The culture of compensation and the accusatory finger

Personal injury news roundup: 7 days ended 1 April 2015:

Once again are people pointing the accusatory finger at personal injury lawyers for fostering a so-called ‘compensation culture’ here in the UK.

It’s a perennial complaint, and one that personal injury solicitors have had to labour under for years now: the number of spurious accident claims has been going through the roof because Brits are being coaxed into making claims in order to pursue cash windfalls. Much of the complaint is complete and utter bollocks of course – especially with new legal reforms seriously curtailing the amount of money lawyers can make in legal fees – but it hasn’t stopped crusaders. At this point it’s even spread to High Court judges, who have begun to throw out more cases that smell either fraudulent or spurious.

In fact, it just happened recently; Mr Justice Mostyn decided to toss out the injury claims made by two immigration officers who reported having serious injuries after a work vehicle they were traveling in collided with a bollard. The pair made what did seem like completely outrageous claims, especially considering how the other occupants of the car weren’t injured in any way – and it was nothing but naked greed that was motivating the two women who made the claims.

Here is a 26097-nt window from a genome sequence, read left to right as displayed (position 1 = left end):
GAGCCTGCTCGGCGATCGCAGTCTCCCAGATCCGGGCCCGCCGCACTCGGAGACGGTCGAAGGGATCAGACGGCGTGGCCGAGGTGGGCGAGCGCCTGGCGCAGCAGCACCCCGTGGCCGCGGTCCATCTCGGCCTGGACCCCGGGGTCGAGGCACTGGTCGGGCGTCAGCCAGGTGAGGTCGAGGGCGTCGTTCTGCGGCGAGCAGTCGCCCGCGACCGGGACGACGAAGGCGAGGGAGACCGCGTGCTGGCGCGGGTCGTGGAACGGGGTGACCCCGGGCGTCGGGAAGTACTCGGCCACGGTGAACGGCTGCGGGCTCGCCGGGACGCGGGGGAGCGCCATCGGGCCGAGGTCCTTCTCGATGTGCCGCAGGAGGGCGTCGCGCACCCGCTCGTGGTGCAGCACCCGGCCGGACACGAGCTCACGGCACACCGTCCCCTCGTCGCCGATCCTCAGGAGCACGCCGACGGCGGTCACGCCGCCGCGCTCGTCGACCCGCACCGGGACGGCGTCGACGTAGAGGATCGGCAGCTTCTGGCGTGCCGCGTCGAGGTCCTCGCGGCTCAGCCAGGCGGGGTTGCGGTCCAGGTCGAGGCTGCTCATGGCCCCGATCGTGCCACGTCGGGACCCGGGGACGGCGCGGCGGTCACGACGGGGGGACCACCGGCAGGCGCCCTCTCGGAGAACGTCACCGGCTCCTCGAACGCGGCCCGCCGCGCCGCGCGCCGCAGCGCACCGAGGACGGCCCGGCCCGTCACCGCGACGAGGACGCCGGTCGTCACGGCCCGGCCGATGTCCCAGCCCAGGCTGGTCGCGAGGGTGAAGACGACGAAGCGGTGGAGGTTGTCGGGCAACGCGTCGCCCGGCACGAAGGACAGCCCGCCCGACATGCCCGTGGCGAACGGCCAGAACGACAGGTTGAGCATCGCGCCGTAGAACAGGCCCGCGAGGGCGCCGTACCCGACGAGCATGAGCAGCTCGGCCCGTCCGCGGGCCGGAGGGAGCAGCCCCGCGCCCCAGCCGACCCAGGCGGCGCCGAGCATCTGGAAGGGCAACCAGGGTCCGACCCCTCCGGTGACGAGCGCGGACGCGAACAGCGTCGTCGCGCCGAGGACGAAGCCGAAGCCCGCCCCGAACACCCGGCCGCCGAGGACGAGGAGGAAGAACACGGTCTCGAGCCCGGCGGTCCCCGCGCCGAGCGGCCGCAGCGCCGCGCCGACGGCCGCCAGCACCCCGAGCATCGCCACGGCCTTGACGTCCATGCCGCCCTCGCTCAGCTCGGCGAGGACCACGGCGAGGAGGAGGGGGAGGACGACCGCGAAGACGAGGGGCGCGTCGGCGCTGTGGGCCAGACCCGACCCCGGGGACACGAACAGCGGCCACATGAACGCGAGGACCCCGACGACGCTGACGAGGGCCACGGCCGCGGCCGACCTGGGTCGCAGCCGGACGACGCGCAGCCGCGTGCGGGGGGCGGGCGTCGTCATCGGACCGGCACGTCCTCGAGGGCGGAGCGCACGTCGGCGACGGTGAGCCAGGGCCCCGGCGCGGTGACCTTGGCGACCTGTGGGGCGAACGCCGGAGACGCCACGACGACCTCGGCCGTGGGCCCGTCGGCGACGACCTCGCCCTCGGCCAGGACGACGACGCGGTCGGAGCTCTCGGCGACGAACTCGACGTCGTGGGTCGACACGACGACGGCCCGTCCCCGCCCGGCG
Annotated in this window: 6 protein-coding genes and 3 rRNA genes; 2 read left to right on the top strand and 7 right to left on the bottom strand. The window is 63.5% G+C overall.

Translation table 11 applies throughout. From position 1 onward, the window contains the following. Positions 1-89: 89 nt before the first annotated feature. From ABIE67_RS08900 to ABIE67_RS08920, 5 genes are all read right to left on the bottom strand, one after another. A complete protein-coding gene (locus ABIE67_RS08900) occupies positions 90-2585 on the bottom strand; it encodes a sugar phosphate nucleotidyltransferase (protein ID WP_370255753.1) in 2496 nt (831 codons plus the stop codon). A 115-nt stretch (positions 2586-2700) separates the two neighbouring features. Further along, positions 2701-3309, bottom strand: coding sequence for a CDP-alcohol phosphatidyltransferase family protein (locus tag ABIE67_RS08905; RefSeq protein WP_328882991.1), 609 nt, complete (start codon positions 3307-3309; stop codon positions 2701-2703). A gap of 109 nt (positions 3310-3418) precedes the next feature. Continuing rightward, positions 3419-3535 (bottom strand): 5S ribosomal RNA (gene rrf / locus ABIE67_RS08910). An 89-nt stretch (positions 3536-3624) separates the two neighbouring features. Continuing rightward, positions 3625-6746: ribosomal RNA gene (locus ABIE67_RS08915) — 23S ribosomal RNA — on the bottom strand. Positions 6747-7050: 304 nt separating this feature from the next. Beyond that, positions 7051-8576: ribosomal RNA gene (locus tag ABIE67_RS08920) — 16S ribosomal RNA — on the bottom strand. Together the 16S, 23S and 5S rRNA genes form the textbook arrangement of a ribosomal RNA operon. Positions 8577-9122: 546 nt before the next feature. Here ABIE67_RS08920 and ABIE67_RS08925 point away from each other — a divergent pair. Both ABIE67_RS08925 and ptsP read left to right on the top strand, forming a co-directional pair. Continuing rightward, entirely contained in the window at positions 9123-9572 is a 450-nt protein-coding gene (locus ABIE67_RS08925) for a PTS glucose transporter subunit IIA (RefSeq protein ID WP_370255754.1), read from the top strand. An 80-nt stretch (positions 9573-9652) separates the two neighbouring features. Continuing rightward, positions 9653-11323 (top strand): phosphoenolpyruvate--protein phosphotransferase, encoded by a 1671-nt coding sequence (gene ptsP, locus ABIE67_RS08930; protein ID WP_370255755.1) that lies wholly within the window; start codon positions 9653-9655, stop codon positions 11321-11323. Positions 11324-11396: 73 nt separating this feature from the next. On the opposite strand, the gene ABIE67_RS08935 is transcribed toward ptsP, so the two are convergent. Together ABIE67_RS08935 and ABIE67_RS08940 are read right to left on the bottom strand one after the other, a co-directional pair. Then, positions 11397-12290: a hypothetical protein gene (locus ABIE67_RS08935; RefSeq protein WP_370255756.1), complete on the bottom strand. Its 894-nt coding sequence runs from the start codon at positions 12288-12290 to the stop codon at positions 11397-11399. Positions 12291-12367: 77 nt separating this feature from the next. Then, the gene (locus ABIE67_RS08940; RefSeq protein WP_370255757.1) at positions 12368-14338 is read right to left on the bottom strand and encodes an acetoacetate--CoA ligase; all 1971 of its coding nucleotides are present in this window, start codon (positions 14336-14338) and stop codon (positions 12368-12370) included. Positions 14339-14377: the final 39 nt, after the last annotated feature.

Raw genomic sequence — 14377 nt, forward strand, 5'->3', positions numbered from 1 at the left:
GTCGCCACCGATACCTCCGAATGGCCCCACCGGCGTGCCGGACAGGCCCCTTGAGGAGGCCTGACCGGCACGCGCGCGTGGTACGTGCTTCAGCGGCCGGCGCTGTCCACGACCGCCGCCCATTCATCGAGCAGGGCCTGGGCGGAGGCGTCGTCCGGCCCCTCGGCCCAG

In this case I’m not going to argue – it does sound very much like there was something fishy going on. When it comes down to it, it was probably the right thing to toss the case out. Meanwhile other cases slip through the cracks, like the story of an injured schoolteacher who received a massive compensation payment after he slipped and fell on a ketchup sachet of all things.

Essex County Council had to pay through the nose on this one. £90,000 went to the teacher directly, while around £120,000 went to the teacher’s legal team and another £20,000 went to miscellaneous fees. That’s shedloads of money, however you look at it, but there are some strange holes in the teacher’s story that make me wonder what’s going on here.

First of all the incident occurred in 2008 allegedly, yet the teacher didn’t make a claim until the 11th hour in 2011, just before the window of eligibility closed on a possible claim. Have you ever been injured so badly that you deserved £90,000 in compensation yet didn’t immediately file a claim for that cash? Yes, me neither.

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